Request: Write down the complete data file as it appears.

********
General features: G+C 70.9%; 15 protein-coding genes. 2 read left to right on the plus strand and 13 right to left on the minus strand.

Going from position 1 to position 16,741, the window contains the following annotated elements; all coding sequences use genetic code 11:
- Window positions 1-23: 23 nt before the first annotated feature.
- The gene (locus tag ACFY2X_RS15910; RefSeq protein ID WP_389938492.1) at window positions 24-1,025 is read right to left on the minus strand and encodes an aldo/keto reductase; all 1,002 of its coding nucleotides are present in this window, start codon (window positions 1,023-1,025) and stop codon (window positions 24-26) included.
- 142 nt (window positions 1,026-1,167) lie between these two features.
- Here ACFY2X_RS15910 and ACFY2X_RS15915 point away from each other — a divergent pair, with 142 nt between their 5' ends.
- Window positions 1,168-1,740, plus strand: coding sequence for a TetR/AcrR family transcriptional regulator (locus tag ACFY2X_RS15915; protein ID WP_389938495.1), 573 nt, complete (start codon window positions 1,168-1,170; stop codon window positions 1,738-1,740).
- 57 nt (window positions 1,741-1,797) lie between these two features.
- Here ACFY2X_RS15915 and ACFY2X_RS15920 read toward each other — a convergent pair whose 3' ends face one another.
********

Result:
General features: G+C 70.9%; 15 protein-coding genes. 2 read left to right on the plus strand and 13 right to left on the minus strand.

Going from position 1 to position 16,741, the window contains the following annotated elements; all coding sequences use genetic code 11:
- Window positions 1-23: 23 nt before the first annotated feature.
- The gene (locus tag ACFY2X_RS15910; RefSeq protein ID WP_389938492.1) at window positions 24-1,025 is read right to left on the minus strand and encodes an aldo/keto reductase; all 1,002 of its coding nucleotides are present in this window, start codon (window positions 1,023-1,025) and stop codon (window positions 24-26) included.
- 142 nt (window positions 1,026-1,167) lie between these two features.
- Here ACFY2X_RS15910 and ACFY2X_RS15915 point away from each other — a divergent pair, with 142 nt between their 5' ends.
- Window positions 1,168-1,740, plus strand: coding sequence for a TetR/AcrR family transcriptional regulator (locus tag ACFY2X_RS15915; protein ID WP_389938495.1), 573 nt, complete (start codon window positions 1,168-1,170; stop codon window positions 1,738-1,740).
- 57 nt (window positions 1,741-1,797) lie between these two features.
- Here ACFY2X_RS15915 and ACFY2X_RS15920 read toward each other — a convergent pair whose 3' ends face one another.